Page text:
Here, patterns in the individual time series can be seen more clearly, such as spikes or gaps. The time axes of the plots are linked.

Zoom in on of the spikes by dragging a rectangle with the right mouse button in one of the plots (see image above).

The timeaxis of the second plot zooms in accordingly. The vertical axes can be adjusted individually.

2D Scatterplot

Another common visualization of two time series is the "Scatter Plot".

Show the "Scatter Plot" diagram by clicking the corresponding tab in the group:

This diagram plots the values of the two time series against each other. Each point is a data record. The temporal order is not shown, but correlations and correlating subsets can thus be seen much more effectively than in the "Time Series" view. Like all views, the "Scatter Plot" is linked with the other visualizations:

Move the mouse pointer across days in the calendar.

The data of the corresponding days is highlighted in the "Scatter Plot" (as well as in other views like the "Time Series"). This way, a relationship between a time period and a value distribution can be seen very rapidly.

The "Scatter Plot" also shows a linear regression line between the two variables, indicating a possible linear relationship.

Hover the mouse pointer over the regression line, to see the equation of the regression line in a yellow tooltip window.

In the view menu (click the view title "Scatter Plot"), you can configure the visualization like flipping the axes, or changing the degree of the regression polynomial to see nonlinear relations.

Visualize a quadratic regression polynomial (see image).

Several points in the "Scatter Plot" seem to lie exactly on one line. To examine this effect, you can select data records in this view as well, for example, using a selection rectangle similar to the "Time Series" view. However, for pattern of a shape like this, a free-form selection is more handy.

Click the view title "Scatter Plot", then "Selection mode". From the options, choose the one shaped like a lasso (see image).

With the Lasso tool, drag a shape with the left mouse button that contains the points in the line pattern (see image below).

Maybe you need one or two attempts at first to get the shape right. Remember that you can use the UNDO function, or clear the selection (DELETE key) to start over.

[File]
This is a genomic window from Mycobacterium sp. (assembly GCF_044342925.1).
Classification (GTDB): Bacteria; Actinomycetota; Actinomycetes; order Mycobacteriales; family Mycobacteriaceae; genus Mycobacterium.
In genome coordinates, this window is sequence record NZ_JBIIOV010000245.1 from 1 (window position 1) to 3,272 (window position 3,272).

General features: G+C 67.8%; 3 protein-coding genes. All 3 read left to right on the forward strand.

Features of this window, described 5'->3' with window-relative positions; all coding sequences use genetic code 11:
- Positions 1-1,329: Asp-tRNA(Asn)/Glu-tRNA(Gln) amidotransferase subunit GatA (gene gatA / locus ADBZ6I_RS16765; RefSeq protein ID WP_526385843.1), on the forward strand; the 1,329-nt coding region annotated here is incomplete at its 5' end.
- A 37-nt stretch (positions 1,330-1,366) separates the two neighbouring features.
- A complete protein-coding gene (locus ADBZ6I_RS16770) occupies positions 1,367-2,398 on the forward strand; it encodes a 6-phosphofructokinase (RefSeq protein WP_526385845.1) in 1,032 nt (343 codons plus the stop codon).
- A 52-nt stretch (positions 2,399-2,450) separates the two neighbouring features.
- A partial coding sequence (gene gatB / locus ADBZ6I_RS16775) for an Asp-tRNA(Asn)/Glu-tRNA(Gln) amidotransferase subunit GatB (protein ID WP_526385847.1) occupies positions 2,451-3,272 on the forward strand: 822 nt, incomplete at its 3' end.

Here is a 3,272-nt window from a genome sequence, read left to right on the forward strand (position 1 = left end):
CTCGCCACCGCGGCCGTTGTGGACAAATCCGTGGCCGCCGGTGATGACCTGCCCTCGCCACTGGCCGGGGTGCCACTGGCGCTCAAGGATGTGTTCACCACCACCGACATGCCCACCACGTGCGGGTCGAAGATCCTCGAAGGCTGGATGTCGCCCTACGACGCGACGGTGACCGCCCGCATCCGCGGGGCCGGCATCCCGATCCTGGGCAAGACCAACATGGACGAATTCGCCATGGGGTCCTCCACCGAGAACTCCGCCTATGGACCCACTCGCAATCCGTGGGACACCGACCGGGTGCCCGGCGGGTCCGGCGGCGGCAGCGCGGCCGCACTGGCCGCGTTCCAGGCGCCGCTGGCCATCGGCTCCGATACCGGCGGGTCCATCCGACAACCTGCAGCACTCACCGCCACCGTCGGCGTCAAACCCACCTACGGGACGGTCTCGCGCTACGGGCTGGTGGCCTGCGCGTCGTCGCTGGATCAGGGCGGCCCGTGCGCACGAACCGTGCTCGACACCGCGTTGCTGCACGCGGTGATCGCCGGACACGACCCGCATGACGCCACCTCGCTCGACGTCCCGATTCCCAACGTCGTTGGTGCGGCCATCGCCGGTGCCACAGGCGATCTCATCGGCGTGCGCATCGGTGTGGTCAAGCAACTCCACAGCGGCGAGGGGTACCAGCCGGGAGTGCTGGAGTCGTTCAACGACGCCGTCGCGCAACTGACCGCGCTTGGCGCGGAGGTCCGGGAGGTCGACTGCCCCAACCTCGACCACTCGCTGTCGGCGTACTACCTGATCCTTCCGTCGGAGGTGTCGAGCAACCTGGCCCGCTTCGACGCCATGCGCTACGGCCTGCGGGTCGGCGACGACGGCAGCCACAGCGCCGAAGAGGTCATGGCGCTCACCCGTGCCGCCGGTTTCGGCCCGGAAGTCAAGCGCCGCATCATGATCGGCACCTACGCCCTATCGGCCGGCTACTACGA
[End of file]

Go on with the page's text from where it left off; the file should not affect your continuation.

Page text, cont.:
Once the line patterns are selected, the other views provide interesting information on these records. It is 52 records (see statusbar at the bottom). Their temporal distribution is evident from the calendar, as well as from the "Time Series (stacked)" views. The points seem to correspond to the spikes from the "Temperature_Indoor_Happyville_Weather" time series. The table in the lower right shows that the value for the two time series seems to be identical at these 52 points. This is confirmed by the statistics for the two time series in the overview (top left). Apparently, this seems to be a data artifact.

This rapid interplay of visualizations is a key feature of Visplore. Discover a pattern, select it, and immediately get answers by investigating it in other views.

Well done! You have mastered the basics of data selection in Visplore! :)

>> Continue with Lesson 3: Overviews of many time series

License Statement for the Photovoltaic and Weather dataset used for Screenshots:
"Contains public sector information licensed under the Open Government Licence v3.0."
Source of Dataset (in its original form): https://data.london.gov.uk/dataset/photovoltaic--pv--solar-panel-energy-generation-data
License: UK Open Government Licence OGL 3: http://www.nationalarchives.gov.uk/doc/open-government-licence/version/3/
Dataset was modified (e.g. columns renamed) for easier communication of Visplore USPs.